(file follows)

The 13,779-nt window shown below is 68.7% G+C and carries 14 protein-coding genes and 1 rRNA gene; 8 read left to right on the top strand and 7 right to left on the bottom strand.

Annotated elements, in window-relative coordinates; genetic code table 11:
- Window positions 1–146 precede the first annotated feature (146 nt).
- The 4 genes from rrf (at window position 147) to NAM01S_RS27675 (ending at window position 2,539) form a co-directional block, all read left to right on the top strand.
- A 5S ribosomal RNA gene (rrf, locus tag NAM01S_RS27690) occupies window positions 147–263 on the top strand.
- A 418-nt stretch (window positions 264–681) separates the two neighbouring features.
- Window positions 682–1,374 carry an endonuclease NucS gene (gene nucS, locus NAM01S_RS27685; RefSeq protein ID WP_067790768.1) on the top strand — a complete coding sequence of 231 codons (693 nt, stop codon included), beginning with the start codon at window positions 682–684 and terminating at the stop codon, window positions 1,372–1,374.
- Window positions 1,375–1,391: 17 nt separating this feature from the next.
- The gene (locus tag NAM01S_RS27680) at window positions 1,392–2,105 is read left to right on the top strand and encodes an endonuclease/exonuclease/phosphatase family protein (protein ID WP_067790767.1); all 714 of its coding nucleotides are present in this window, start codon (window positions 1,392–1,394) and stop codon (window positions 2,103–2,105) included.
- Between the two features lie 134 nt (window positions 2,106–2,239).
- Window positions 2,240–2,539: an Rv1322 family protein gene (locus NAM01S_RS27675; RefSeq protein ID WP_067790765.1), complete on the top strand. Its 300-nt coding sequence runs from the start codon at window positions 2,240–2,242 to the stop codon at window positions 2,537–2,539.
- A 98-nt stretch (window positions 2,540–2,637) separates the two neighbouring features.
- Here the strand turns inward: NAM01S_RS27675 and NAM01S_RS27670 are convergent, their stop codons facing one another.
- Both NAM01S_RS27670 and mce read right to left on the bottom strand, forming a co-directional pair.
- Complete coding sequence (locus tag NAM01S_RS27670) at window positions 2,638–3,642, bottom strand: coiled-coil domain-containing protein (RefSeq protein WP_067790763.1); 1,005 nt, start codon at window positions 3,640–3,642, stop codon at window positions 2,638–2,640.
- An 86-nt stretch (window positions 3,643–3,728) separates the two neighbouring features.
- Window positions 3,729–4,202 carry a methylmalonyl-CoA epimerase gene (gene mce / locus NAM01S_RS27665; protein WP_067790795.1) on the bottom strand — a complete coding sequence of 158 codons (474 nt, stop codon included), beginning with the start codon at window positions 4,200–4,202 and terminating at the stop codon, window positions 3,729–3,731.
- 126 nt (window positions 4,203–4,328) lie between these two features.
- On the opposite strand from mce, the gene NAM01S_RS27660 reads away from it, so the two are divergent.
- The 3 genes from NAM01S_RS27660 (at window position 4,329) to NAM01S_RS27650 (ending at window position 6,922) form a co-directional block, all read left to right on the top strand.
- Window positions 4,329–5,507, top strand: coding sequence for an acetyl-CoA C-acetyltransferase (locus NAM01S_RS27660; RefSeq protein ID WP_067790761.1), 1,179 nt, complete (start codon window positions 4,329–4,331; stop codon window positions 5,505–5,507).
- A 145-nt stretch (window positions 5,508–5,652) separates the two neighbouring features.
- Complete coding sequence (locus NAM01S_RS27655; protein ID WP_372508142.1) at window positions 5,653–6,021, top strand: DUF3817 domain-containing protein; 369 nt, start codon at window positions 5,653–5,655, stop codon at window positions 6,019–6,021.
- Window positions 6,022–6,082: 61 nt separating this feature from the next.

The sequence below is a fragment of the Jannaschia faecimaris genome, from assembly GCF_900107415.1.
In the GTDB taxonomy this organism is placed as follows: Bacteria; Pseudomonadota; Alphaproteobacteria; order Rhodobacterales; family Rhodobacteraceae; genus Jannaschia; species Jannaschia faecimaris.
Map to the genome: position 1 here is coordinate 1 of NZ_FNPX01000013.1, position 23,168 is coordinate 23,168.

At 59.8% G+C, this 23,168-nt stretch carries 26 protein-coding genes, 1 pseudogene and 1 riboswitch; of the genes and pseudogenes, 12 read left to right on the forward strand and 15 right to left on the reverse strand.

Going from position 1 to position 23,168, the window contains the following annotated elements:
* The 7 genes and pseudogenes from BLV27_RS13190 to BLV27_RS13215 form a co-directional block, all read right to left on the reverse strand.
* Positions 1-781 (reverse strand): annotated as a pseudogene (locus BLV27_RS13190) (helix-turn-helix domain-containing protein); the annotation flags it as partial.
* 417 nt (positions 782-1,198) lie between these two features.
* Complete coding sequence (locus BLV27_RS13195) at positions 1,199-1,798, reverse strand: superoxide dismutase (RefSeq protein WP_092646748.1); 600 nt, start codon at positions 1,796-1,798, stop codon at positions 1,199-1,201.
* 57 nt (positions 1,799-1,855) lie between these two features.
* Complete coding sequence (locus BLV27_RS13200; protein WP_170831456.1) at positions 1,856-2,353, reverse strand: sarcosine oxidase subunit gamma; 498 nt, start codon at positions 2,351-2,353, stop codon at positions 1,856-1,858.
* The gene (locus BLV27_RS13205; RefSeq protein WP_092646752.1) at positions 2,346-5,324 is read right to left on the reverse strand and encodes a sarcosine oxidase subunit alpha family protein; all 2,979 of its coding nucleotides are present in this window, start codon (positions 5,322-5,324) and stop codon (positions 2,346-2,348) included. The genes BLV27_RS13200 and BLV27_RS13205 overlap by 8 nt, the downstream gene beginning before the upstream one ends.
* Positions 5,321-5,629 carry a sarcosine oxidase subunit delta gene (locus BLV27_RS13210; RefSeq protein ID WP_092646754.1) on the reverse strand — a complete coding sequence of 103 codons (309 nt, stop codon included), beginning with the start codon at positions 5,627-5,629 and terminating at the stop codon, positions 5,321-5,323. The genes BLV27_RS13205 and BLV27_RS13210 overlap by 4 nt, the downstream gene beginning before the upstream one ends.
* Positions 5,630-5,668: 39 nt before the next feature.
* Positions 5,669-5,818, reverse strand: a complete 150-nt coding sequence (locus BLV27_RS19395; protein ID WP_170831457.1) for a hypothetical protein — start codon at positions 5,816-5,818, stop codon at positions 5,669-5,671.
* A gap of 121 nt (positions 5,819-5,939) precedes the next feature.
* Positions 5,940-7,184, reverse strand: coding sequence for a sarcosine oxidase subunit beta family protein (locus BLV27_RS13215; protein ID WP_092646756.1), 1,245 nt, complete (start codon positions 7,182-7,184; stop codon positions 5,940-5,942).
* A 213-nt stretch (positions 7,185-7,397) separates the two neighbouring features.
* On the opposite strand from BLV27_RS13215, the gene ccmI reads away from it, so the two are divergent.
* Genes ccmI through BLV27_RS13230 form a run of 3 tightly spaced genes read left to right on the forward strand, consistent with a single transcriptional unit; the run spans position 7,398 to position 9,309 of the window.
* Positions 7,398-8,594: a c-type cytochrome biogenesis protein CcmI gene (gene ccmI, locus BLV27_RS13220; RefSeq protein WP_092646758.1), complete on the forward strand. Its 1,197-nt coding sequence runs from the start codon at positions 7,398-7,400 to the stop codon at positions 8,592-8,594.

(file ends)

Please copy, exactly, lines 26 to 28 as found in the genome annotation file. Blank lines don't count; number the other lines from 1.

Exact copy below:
In the GTDB taxonomy this organism is placed as follows: Bacteria; Pseudomonadota; Alphaproteobacteria; order Rhodobacterales; family Rhodobacteraceae; genus Jannaschia; species Jannaschia faecimaris.
Map to the genome: position 1 here is coordinate 1 of NZ_FNPX01000013.1, position 23,168 is coordinate 23,168.

At 59.8% G+C, this 23,168-nt stretch carries 26 protein-coding genes, 1 pseudogene and 1 riboswitch; of the genes and pseudogenes, 12 read left to right on the forward strand and 15 right to left on the reverse strand.